Meta slammed with lawsuit claiming social media hurts children


In short Facebook and Instagram’s parent company Meta has been hit with not one, not two, but eight different lawsuits accusing its social media algorithm of causing real harm to young users across the United States.

Complaints filed last week claim that Meta’s social media platforms have been designed to be dangerously addictive, causing children and teens to view content that increases the risk of eating disorders, suicide, depression and sleep disorders.

“Social media use among young people should be seen as a major contributor to the mental health crisis we face in the country,” said Andy Birchfield, a lawyer representing law firm Beasley Allen, who runs the business, in a statement.

“These apps could have been designed to minimize any potential harm, but instead a decision has been made to make teenage drug addicts aggressive in the name of corporate profit. It’s time for this company to recognize the growing concerns about the impact of social media on the mental health and well-being of this most vulnerable part of our society and alter the algorithms and business goals that have caused so much damage.”

The lawsuits were filed in federal courts in Texas, Tennessee, Colorado, Delaware, Florida, Georgia, Illinois and Missouri, according to Bloomberg.

How safe are self-driving vehicles really?

The safety of self-driving car software like Tesla’s Autopilot is difficult to assess, given that there is little publicly available data and the metrics used for such assessments are misleading.

Companies developing self-driving vehicles typically report the number of miles the self-driving technology has traveled before human drivers have to take over to avoid mistakes or accidents. Data, for example, shows that fewer crashes occur when Tesla’s Autopilot mode is on. But that doesn’t necessarily mean it’s safer, experts say.

Autopilot is more likely to be engaged for highway driving, where conditions are less complex for the software to handle than for moving around a busy city. Tesla and other auto companies do not share data for driving on specific roads for better comparison.

“We know that cars using Autopilot crash less often than when Autopilot is not in use,” Virginia Transportation Research Council researcher Noah Goodall told The New York Times. “But are they driven the same way, on the same roads, at the same time of day, by the same drivers?”.

The National Highway Traffic Safety Administration ordered companies to report serious crashes involving self-driving cars within 24 hours of the crash last year. But no information has yet been made public.

AI upstart accused of sneakily using human labor behind autonomous tech

Nate, a $300 million+ startup that claims to use AI to automatically populate shoppers’ payment information on retail websites, actually pays workers to manually enter data for $1.

Buying things on the internet can be tedious. You must enter your name, address, credit card details if a website has not saved the information. Nate was designed to help people avoid having to do this every time they visit an online store. Described as an artificial intelligence application, Nate claimed it uses automated methods to fill in personal data after a consumer places an order.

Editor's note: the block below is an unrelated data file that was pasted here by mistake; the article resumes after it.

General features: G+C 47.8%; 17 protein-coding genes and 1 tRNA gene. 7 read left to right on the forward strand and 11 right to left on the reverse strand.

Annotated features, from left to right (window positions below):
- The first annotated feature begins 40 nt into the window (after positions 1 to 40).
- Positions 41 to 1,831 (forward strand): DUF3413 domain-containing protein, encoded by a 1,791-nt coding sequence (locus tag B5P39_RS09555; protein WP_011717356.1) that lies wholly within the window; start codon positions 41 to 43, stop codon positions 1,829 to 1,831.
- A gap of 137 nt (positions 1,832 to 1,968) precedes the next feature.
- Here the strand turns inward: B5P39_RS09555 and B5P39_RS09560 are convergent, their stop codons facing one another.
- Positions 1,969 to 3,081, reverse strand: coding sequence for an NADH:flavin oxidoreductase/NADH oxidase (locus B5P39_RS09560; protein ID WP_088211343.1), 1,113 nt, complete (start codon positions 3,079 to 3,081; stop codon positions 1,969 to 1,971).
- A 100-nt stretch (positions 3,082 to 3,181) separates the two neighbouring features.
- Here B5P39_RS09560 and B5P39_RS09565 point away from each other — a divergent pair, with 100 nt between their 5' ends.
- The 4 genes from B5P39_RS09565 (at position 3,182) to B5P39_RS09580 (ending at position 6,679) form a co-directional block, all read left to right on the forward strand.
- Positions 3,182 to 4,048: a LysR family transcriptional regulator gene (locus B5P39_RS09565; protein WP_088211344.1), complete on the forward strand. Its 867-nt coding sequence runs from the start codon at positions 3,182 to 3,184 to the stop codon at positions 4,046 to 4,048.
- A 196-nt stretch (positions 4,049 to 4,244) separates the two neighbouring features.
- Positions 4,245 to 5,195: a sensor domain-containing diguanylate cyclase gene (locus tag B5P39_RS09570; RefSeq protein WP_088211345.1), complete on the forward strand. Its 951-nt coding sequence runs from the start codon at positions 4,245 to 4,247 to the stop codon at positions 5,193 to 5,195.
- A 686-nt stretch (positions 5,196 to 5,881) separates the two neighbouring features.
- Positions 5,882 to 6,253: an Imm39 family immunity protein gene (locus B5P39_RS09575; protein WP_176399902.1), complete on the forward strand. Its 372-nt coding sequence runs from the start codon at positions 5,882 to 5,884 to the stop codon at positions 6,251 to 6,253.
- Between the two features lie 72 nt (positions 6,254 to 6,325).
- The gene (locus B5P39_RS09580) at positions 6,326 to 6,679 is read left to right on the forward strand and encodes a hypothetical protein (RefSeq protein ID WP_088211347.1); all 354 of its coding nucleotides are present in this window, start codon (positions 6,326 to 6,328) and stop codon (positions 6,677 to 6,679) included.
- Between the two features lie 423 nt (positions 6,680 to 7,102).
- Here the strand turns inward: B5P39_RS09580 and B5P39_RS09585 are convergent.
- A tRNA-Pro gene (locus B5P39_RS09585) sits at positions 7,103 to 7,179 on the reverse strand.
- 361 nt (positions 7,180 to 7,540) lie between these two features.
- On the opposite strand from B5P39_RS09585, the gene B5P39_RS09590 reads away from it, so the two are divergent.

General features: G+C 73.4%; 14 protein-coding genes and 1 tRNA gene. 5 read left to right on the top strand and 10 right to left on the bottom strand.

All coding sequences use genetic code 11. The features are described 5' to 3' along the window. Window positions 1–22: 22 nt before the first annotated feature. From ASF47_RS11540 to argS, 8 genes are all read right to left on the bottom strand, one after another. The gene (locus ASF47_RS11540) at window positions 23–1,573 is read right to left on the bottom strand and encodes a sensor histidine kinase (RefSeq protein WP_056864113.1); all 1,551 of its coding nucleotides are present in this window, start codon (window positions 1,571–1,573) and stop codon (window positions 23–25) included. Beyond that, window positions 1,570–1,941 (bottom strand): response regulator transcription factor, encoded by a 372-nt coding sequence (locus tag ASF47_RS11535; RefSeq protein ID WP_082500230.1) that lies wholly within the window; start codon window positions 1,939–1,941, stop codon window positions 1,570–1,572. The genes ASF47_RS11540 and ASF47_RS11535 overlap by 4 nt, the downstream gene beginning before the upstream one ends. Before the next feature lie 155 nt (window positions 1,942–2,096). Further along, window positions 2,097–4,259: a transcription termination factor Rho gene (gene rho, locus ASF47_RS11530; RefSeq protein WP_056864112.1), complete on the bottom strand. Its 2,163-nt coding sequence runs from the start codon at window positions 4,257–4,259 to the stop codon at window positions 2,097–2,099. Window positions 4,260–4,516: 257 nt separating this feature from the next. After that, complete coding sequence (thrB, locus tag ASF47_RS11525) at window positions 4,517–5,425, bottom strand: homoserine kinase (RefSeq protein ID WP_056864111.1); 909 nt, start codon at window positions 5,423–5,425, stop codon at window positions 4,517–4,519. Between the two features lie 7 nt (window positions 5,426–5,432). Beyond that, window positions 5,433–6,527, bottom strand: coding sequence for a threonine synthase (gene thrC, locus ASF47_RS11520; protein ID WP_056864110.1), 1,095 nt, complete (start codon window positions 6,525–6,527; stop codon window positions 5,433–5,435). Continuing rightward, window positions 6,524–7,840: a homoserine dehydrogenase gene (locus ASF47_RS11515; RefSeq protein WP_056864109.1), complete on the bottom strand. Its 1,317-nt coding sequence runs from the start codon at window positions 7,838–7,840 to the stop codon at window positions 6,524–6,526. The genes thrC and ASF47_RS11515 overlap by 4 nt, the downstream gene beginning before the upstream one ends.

But the software has been difficult to develop, given the different combinations of buttons the algorithms have to press and the precautions in place on websites to stop bots and scalpers. To try to attract more consumers to the app, Nate offered people $50 to spend online at stores like Best Buy and Walmart. But the upstart struggled to get his tech to work to fill them properly.

The best way to do it? To pretend. Instead, Nate turned to hiring workers in the Philippines to manually capture the consumer’s private information; orders were sometimes completed hours after they were placed, according to The Information. Some 60-100% of orders were processed manually, it was claimed. A spokesperson for the upstart said the report was “incorrect and claims questioning our proprietary technology are completely baseless.”

DARPA wants AI to be more reliable

The US military research arm, DARPA, has launched a new program to fund the development of hybrid neuro-symbolic AI algorithms in the hope that the technology will lead to more reliable systems.

Modern deep learning is often referred to as a “black box”, its inner workings are opaque, and experts often don’t understand how neural networks arrive at an output with a specific input. The lack of transparency means that the results are difficult to interpret, which makes their deployment risky in certain scenarios. Some believe that incorporating more traditional old-fashioned symbolic reasoning techniques could make models more reliable.

“Motivating new thinking and approaches in this space will help ensure that autonomous systems will work safely and perform as intended,” said Sandeep Neema, program manager for DARPA’s new Assured Neuro Symbolic Learning and Reasoning program. “It will be integral to building trust, which is key to the successful adoption of autonomy by the Department of Defense.”

The initiative will fund research into hybrid architectures that are a mix of symbolic systems and modern AI. DARPA is particularly interested in applications relevant to the military, such as a model that could detect whether entities were friendly, adversarial, or neutral, for example, as well as detect dangerous or safe areas in combat. ®


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